which pointed out BOTH John Uebersax and Anon O'Hara were wrong.

Then I proceeded to explain some related concepts and info about

the use the UNIFORM and other prior distributions in that post:

==== begin excerpt

For Bayesian Inference on the parameter p of a Binomial distribution

or a Bernoulli Process, the beta distribution is a member of the

conjugate prior family -- meaning both the prior AND posterior

belongs to the same distribution family -- Beta.

The uniform distribution on (0,1) is a Beta distribution with

parameters (1,1) and is an INFORMATIVE prior.

Beta(1/2, 3) is reverse J-shaped.

Beta(1/2, 1/2) is U-shaped, symmetric around 1/2.

Beta(2, 2) is symmetric unimodal, so is Beta(2,3).

Beta(2,1) is the triangular distribution on (0,1)

Beta(3,2) is unimodal, skewed to the left.

Beta(3,1) is J-shaped, so is Beta(2. 1/3).

As you can see, the Beta family CAN represent a wide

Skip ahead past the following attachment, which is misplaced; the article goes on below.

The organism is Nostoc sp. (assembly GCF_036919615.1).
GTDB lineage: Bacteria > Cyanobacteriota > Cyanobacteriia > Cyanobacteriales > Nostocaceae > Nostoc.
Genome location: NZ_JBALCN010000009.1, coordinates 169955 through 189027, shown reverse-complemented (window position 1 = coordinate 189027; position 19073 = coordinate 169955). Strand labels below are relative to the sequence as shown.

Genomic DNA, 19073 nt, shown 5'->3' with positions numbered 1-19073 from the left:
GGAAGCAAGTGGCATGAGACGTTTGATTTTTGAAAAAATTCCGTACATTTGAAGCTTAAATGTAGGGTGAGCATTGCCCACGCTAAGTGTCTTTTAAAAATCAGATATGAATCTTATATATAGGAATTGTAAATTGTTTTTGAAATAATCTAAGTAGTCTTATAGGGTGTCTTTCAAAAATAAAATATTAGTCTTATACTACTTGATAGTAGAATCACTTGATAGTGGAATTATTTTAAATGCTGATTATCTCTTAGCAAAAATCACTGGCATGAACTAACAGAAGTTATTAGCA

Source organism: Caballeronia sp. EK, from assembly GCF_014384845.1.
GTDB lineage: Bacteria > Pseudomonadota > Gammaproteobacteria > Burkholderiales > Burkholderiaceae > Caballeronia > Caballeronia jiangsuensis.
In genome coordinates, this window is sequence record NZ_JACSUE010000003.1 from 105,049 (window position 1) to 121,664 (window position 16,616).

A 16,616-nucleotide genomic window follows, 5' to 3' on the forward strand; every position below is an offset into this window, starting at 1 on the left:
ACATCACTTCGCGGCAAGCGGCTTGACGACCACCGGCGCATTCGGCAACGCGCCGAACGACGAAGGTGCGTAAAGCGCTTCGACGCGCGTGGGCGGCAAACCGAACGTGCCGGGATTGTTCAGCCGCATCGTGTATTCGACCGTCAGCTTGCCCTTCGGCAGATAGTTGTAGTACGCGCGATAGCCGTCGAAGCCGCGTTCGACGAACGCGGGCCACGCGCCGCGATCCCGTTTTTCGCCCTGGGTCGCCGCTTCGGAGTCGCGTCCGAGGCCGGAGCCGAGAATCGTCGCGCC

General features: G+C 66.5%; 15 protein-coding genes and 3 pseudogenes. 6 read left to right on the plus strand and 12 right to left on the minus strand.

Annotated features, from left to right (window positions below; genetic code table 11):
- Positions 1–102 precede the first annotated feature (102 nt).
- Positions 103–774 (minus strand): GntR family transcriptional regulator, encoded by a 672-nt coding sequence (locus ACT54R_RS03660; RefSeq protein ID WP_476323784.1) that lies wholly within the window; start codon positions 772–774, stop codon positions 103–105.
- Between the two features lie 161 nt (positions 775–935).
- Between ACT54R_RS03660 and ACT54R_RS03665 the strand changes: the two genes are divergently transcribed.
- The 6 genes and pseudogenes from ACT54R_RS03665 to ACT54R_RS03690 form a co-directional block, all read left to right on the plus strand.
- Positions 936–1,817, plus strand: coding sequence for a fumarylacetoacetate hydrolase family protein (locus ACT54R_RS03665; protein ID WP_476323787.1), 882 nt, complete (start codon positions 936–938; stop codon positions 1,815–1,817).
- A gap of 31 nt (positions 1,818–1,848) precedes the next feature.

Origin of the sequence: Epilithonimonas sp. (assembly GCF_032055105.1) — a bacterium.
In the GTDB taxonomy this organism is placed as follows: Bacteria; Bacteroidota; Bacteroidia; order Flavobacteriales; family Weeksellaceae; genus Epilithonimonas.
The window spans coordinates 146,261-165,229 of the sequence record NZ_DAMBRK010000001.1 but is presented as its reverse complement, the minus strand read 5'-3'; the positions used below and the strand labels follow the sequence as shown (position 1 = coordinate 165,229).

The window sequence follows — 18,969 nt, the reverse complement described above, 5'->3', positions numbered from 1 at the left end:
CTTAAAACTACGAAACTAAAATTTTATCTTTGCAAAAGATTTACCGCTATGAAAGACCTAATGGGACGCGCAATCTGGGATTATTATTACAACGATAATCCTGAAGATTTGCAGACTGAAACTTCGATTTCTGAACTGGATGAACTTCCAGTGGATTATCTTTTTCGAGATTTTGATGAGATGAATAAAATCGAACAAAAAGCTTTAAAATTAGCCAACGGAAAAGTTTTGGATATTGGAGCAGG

variety of opinion about p and hence is a reasonably

good APPROXIMATE prior distribution for one to choose

that best-reflects one's opinion, without having to do any

work on integration of the product of the prior and likelihood,

because the posterior distribution form can be written

IMMEDIATELY given the sample information.

That's the usefulness of a CONJUGATE prior on certain

problems (for Bayesians). However, even the family of

conjugate priors are grossly inadequate for a true Bayesian

for expressing his opinion about a particular p of a

Binomial. That's why Robert Schlaiffer had spent a large

amount of time providing numerical assessment software

and numerical integration software for just that ONE

problem (and other uniariate parameter problems) and

had written a book about it.

==== end excerpt

You, John Uebersax, who hardly EVER had anything correct

or useful to post in sci.stat.math had the GALL to make this

unsubstantiated ad hominem statement about me, in this

particular instance of my correction of your ERRORS and

ill advice? :

Sorry about Bob (Reef Fish). He's an embarassment to the

newsgroup--and, as is probably obvious should you look at his history

of posts, has the opposite of constructive motives.

Look at your OWN (John Uebersax') posting history:

Leaving The Catholic Church Is Not A Solution alt.atheism 3 hours

ago